On November 11, 1918, World War I ended with an armistice. The armistice came at the 11th hour of the 11th day of the 11th month … 11am, November 11th, 1918.
At that time it was “The Great War”, and the war to end all wars … no one would have believed at that time the atrocities that were waiting for our great nation and our world.
The armistice was a temporary agreement at that point until the final treaty was signed in 1919 at Versailles.
Today I honor all those who have served our country in our military. Those who returned home, those who made the greatest sacrifice, and those who remain missing to this day – but never lost in our hearts. I thank you for making this country great and for protecting the United States of America with great dignity, honor, and courage. God bless all who serve and who have ever served in our military, God bless their families, and God bless the United States of America.
Tomb of the Unknowns – Arlington National Cemetery
“Here rests in honored glory an American soldier known but to God”.
(original post date November 11, 2007)
Incoming search terms:
More than any other year, I feel that the purpose of Memorial Day is being hijacked by the need to party and the media’s need to rewrite history and tradition.
The year 1868 was the first time that Decoration Day was widely observed in the United States … a day set aside to decorate the graves of Union and Confederate soldiers who died during the Civil War. In 1882, the name “Memorial Day” began to be used to honor all US soldiers who died in service to their country. The new name became more common following WWI, but not official until 1967.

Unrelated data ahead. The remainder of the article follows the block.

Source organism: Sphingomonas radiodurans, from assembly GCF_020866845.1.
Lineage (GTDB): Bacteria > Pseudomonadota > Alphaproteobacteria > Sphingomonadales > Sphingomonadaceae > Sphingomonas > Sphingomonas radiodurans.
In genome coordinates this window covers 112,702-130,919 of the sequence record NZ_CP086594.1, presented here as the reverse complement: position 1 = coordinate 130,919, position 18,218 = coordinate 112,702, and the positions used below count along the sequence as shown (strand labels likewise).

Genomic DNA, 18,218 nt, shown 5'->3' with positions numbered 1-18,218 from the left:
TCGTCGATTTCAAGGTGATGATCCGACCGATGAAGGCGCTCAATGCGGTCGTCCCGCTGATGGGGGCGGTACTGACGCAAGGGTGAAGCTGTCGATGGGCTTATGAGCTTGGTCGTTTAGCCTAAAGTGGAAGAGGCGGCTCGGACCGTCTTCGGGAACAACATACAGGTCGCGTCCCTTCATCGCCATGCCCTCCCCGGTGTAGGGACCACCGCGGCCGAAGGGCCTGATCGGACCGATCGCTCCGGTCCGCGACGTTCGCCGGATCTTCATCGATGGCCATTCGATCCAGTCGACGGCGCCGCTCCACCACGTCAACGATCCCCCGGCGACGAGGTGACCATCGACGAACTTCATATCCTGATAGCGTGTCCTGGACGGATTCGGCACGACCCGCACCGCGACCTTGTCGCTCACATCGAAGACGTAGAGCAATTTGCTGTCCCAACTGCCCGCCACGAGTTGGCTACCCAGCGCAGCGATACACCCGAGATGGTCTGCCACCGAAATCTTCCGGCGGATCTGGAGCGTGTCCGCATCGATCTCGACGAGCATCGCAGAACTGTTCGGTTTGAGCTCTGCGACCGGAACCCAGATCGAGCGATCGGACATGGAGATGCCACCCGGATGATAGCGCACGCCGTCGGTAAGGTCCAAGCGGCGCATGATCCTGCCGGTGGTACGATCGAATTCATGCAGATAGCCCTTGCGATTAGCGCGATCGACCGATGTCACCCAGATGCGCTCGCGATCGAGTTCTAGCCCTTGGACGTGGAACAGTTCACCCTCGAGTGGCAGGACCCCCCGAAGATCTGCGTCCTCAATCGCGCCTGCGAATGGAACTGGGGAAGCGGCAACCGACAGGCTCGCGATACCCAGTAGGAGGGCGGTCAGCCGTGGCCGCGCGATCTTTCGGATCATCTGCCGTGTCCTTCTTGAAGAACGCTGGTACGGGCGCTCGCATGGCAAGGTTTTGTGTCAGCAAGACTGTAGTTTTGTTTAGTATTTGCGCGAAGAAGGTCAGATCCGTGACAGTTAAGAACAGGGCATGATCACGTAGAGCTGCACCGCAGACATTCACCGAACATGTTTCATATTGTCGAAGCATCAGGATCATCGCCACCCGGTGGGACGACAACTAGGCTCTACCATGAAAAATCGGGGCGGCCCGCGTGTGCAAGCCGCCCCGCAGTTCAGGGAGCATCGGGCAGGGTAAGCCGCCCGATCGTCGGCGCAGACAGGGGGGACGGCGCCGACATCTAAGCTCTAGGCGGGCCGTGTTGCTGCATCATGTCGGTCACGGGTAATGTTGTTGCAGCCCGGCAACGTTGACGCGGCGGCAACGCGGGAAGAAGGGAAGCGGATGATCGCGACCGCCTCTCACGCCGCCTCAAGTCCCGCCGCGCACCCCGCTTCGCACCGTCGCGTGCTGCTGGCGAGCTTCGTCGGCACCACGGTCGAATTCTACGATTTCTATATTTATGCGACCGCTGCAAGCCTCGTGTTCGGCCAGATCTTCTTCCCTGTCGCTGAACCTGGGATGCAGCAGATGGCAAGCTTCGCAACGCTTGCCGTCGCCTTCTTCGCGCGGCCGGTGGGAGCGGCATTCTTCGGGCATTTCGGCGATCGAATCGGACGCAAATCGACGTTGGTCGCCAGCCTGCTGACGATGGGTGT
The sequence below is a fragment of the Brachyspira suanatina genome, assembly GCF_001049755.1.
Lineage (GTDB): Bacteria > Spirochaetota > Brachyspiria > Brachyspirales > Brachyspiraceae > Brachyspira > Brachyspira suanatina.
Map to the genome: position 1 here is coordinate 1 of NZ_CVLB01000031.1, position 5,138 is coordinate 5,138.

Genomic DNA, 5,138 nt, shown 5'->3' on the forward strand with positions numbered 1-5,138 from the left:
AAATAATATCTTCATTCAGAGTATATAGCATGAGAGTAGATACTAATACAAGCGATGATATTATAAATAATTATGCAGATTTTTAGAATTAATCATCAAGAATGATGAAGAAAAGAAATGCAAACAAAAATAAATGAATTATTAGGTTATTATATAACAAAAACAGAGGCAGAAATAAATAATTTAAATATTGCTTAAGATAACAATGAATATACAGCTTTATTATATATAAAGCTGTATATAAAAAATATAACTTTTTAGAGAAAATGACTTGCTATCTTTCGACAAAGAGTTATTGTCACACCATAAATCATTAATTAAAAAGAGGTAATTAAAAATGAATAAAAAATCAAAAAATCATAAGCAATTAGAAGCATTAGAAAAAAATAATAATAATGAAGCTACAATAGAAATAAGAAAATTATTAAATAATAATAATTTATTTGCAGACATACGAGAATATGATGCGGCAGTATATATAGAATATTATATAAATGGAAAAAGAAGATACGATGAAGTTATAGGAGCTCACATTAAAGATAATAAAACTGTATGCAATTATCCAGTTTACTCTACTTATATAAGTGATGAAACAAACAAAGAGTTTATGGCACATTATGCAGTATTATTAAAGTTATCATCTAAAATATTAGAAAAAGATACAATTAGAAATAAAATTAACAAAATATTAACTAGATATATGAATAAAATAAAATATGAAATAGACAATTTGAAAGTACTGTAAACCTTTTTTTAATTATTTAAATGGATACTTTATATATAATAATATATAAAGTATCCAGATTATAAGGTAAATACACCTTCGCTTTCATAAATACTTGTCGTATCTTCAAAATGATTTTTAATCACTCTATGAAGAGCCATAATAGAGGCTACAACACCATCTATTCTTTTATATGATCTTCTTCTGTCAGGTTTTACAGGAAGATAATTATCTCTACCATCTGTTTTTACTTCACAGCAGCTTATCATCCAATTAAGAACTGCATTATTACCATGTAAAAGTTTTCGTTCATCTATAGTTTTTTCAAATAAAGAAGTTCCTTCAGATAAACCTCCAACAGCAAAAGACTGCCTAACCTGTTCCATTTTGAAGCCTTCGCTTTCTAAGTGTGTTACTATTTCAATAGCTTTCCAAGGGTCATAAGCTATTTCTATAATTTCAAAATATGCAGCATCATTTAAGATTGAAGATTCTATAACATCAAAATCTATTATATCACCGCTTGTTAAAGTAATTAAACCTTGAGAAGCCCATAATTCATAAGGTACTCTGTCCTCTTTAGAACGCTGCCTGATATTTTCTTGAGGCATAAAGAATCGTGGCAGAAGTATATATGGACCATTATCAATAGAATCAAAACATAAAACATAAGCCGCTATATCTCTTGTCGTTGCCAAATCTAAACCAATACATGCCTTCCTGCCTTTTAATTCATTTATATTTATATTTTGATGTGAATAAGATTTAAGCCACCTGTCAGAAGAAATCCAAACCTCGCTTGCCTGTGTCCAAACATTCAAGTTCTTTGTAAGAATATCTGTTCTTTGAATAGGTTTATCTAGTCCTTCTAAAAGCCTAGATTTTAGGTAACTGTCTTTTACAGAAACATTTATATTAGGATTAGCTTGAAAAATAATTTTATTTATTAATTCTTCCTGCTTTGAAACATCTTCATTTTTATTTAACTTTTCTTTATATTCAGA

Despite the name change, there are still senior citizens in the US who refer to the day as Decoration Day (as did my parents). Until 1971, Memorial Day was always observed on May 30th, but then congress declared it a federal holiday to be observed the last Monday in May so as to create a “three-day weekend”.
Today – sadly – many Americans think of Memorial Day as the kick-off to summer, and cannot tell you what the purpose of the day really is. Adding to the confusion is the constant reminders from the media for us to “thank a Veteran on this Memorial Day”. When I meet any Veteran, I always thank them for their service to our country, but Memorial Day and Veteran’s Day are not the same. Memorial Day honors the fallen. Veteran’s Day – always November 11th – honors all who have served in our military, living and dead.
You can go into any cemetery in the United States and find grave markers of soldiers, many of which may get no attention on Memorial Day (or any other day for that matter). This is an opportune time to teach our children about our great military and to place a flag and a flower on a grave of a fallen soldier.
You can find more information about Decoration Day/Memorial Day at the History Channel.
Let us never forget …
Now that former Arkansas Governor, Mike Huckabee has announced he will not run for President in 2012, I am looking for my candidate. Very few have entered the race for 2012 as of today, and those who are running (or are “exploring” running), have not inspired me to support them, so whom should I consider?